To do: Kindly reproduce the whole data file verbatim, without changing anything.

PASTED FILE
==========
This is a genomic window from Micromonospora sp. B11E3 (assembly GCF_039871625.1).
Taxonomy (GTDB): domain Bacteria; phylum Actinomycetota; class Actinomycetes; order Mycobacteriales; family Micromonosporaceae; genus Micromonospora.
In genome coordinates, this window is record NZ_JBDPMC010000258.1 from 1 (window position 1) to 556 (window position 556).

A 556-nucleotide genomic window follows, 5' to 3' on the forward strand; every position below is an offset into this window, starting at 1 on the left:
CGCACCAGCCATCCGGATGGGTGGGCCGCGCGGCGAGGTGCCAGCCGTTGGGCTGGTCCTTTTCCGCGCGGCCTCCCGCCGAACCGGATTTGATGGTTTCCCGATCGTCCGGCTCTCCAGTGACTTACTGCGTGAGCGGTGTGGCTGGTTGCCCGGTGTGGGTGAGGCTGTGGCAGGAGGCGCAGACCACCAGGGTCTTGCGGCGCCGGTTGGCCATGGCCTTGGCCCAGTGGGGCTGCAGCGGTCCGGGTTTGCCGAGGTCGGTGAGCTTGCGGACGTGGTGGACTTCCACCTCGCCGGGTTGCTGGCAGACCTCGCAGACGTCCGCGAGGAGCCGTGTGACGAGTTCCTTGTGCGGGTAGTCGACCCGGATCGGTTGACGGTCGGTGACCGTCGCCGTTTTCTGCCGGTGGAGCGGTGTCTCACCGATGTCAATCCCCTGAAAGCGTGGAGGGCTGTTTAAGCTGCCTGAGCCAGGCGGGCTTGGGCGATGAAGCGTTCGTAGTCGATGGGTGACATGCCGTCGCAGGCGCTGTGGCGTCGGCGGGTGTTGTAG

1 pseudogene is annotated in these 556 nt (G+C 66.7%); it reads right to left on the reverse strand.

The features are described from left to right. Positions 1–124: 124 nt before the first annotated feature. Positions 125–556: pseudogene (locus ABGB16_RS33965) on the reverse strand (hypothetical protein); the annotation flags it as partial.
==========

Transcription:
This is a genomic window from Micromonospora sp. B11E3 (assembly GCF_039871625.1).
Taxonomy (GTDB): domain Bacteria; phylum Actinomycetota; class Actinomycetes; order Mycobacteriales; family Micromonosporaceae; genus Micromonospora.
In genome coordinates, this window is record NZ_JBDPMC010000258.1 from 1 (window position 1) to 556 (window position 556).

A 556-nucleotide genomic window follows, 5' to 3' on the forward strand; every position below is an offset into this window, starting at 1 on the left:
CGCACCAGCCATCCGGATGGGTGGGCCGCGCGGCGAGGTGCCAGCCGTTGGGCTGGTCCTTTTCCGCGCGGCCTCCCGCCGAACCGGATTTGATGGTTTCCCGATCGTCCGGCTCTCCAGTGACTTACTGCGTGAGCGGTGTGGCTGGTTGCCCGGTGTGGGTGAGGCTGTGGCAGGAGGCGCAGACCACCAGGGTCTTGCGGCGCCGGTTGGCCATGGCCTTGGCCCAGTGGGGCTGCAGCGGTCCGGGTTTGCCGAGGTCGGTGAGCTTGCGGACGTGGTGGACTTCCACCTCGCCGGGTTGCTGGCAGACCTCGCAGACGTCCGCGAGGAGCCGTGTGACGAGTTCCTTGTGCGGGTAGTCGACCCGGATCGGTTGACGGTCGGTGACCGTCGCCGTTTTCTGCCGGTGGAGCGGTGTCTCACCGATGTCAATCCCCTGAAAGCGTGGAGGGCTGTTTAAGCTGCCTGAGCCAGGCGGGCTTGGGCGATGAAGCGTTCGTAGTCGATGGGTGACATGCCGTCGCAGGCGCTGTGGCGTCGGCGGGTGTTGTAG

1 pseudogene is annotated in these 556 nt (G+C 66.7%); it reads right to left on the reverse strand.

The features are described from left to right. Positions 1–124: 124 nt before the first annotated feature. Positions 125–556: pseudogene (locus ABGB16_RS33965) on the reverse strand (hypothetical protein); the annotation flags it as partial.